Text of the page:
The Maze ransomware operators have adopted a new tactic to evade detection, their malware now encrypts a computer from within a virtual machine. This technique was first adopted by Ragnar Locker gang in May, at the time the Ragnar Locker was deploying Windows XP virtual machines to encrypt victim’s files while bypassing security measures.
The malware leverages a VirtualBox feature that allows the host operating system to share folders and drives as a network share inside a virtual machine. The virtual machine mounts the shared path as a network drive from the \\VBOXSVR virtual computer to access their content.
The virtual machine then runs the ransomware in the virtual machine to encrypt the share’s files.
As the security software running on the victim’s host will not detect the ransomware executable or activity on the virtual machine, it will happily keep running without detecting that the victim’s files are now being encrypted.
Now Maze ransomware operators are using the same technique, according to researchers from Sophos that blocked some of their attacks.
“While conducting an investigation into an attack in July in which the attackers repeatedly attempted to infect computers with Maze ransomware, analysts with Sophos’ Managed Threat Response (MTR) discovered that the attackers had adopted a technique pioneered by the threat actors behind Ragnar Locker earlier this year, in which the ransomware payload was distributed inside of a virtual machine (VM).” reads the analysis published by Sophos.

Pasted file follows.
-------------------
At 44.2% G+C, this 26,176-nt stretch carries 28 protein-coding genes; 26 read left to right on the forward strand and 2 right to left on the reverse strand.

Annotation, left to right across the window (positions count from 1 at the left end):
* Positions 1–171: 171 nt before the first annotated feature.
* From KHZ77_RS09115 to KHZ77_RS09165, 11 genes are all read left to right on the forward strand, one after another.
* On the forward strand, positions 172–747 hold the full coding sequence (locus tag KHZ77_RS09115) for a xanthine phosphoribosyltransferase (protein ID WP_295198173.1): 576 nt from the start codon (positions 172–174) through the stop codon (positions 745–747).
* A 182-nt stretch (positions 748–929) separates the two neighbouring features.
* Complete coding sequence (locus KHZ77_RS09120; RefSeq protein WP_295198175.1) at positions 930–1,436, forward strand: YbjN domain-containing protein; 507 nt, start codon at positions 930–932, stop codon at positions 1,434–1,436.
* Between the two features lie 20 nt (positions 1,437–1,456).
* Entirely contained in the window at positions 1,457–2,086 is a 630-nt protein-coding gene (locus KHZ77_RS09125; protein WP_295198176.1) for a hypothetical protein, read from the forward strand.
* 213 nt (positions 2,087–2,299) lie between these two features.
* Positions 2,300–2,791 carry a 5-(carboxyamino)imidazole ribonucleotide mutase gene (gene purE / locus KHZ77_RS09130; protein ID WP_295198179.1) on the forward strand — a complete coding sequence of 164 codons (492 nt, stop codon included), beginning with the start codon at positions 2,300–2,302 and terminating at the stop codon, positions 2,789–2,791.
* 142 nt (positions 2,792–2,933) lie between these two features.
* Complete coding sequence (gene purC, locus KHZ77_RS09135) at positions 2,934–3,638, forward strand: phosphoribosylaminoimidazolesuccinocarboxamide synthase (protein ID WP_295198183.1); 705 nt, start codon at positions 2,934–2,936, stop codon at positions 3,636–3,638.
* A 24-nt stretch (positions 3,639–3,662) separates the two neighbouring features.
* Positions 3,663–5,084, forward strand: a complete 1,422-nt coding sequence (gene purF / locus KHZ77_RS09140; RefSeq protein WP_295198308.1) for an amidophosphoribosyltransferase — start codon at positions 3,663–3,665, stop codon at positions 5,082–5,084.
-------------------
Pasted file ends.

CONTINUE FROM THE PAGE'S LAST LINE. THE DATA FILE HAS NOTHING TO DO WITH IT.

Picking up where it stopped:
In the two attempts blocked by the Sophos end-point, the Maze operators attempted to launch various ransomware executables using scheduled tasks named ‘Windows Update Security,’ or ‘Windows Update Security Patches,’ or ‘Google Chrome Security Update.’
In the third attack blocked by Sophos, Maze ransomware operators deployed an MSI file that installed the VirtualBox VM software on the server along with a customized Windows 7 virtual machine.
Upon executing the virtual machine, a batch file named startup_vrun.bat batch file would be executed that drops the Maze executables in the machine.
The startup_vrun.bat file is located at c:\users\Administrator\AppData\Roaming\Microsoft\Windows\Start Menu\Startup to achieve persistence.
“The root of that virtual disk contained three files associated with the Maze ransomware: preload.bat, vrun.exe, and a file just named payload (with no file extension), which is the actual Maze DLL payload.” continues the analysis.
“The script copies the same three files found on the root of the VM disk (the vrun.exe and payload DLL binaries, and the preload.bat batch script) to other disks, then issues a command to shut down the computer immediately. When someone powers the computer on again, the script executes vrun.exe.”
The machine is then shut down, after restarting it the vrun.exe will be launched to encrypt the host’s files.
Experts pointed out that the size of the disk used in this attack is greater than the one observed in the previous Ragnar Locker’s attacks.
The Ragnar Locker attack used a VM containing a Windows XP image that was only 404 MB in size. As Maze used Windows 7 image, the size of the file employed was of 2.6 GB.
“The Maze threat actors have proven to be adept at adopting the techniques demonstrated to be successful by other ransomware gangs, including the use of extortion as a means to extract payment from victims.” concludes the report. “As endpoint protection products improve their abilities to defend against ransomware, attackers are forced to expend greater effort to make an end-run around those protections.”
(SecurityAffairs – hacking, Maze ransomware)
Necessary cookies are absolutely essential for the website to function properly. This category only includes cookies that ensures basic functionalities and security features of the website. These cookies do not store any personal information.
Any cookies that may not be particularly necessary for the website to function and is used specifically to collect user personal data via analytics, ads, other embedded contents are termed as non-necessary cookies. It is mandatory to procure user consent prior to running these cookies on your website.